Botanical name: Larrea tridentata
Other names: Creosote bush
This thorny shrub, also known as ‘creosote bush’ for its potent aroma, is native to the deserts of North and South America, where native tribes have long used chaparral as a cure-all.
In recent times, it has become known as a natural cancer treatment. Chaparral contains Nordihydroguaiaretic acid (NDGA), a powerful antioxidant with anti-cancer effects. Antioxidants help inhibit the formation of dangerous substances in the body called free radicals which disrupt normal cell function. Free radicals are believed to be responsible for certain types of cancerous tumours and premature ageing.
Chaparral is also highly antibacterial and antifungal, making it useful for warding off and fighting infections, parasites, UTIs and diarrhoea. It is considered an alterative as well as an anti-inflammatory, helping to purify the blood and relieve the pain of arthritis and rheumatism.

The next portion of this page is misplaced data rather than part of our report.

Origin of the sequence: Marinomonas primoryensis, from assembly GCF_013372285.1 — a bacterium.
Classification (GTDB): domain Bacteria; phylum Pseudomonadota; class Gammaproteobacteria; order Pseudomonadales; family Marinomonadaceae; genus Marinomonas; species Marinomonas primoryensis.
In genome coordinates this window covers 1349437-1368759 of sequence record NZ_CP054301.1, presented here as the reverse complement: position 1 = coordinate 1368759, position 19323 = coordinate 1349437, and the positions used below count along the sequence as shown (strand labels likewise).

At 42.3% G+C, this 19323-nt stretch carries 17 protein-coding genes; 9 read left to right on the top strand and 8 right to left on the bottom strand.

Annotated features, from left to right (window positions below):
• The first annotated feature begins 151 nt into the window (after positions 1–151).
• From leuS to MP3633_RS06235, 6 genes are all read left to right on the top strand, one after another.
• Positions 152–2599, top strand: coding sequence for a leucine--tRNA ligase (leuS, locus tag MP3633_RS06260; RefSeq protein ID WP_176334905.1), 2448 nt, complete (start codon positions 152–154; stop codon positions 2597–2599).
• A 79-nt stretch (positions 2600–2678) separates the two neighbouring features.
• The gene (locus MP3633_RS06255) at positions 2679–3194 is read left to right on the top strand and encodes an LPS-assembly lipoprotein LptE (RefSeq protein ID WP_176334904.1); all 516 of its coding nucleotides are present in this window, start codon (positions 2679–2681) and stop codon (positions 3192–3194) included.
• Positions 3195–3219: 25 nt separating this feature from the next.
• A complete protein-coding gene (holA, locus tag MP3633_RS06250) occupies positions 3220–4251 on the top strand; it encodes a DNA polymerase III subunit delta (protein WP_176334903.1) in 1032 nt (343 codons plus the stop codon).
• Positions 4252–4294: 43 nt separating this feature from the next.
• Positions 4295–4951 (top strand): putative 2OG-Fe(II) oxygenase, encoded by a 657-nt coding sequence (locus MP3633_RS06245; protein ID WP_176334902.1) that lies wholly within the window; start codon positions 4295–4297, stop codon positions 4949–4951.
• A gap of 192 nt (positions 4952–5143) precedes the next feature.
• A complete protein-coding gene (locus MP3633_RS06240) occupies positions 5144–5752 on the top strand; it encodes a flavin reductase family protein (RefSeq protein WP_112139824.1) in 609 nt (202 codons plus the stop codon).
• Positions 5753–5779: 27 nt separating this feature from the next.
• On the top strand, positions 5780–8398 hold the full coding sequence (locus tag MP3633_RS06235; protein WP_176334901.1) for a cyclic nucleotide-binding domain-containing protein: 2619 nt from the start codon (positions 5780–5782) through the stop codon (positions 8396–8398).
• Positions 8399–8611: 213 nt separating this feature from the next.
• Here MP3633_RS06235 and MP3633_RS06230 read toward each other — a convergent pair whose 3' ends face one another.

Traditional uses include treating sexually transmitted diseases, skin conditions and food preservation. Other medicinal uses include kidney stones, gallstones, urinary tract infections, rheumatism, arthritis, diabetes, cancer and liver ailments. However, this herb may harm the liver in some people. It is recommended to only use Chaparral under the supervision of a healthcare professional.
Preparation: 1 tsp per cup, simmer 15 minutes. 2 – 3 times daily.
Reference: Planetary Herbology, by Michael Tierra, C.A., N.D., O.M.D., Lotus Press, PO Box 325, Twin Lakes. WI 53181., Copyright 1988, published 1992, Deni Brown (2002), New Encyclopedia of Herbs & Their Uses pp.251-252., Prajapati, Purohit, Sharma & Kumar (2012). A Handbook of Medicinal Plants: A Complete Source Boo,k p. 306. Mills & Bone (2005), The Essential Guide to Herbal Safety, p.332.
Chapparal Common Uses
Absolutely avoid when pregnant or breastfeeding, or if you have a past history of liver disease. May harm the liver in some people- best to use under supervision of a herbalist or doctor.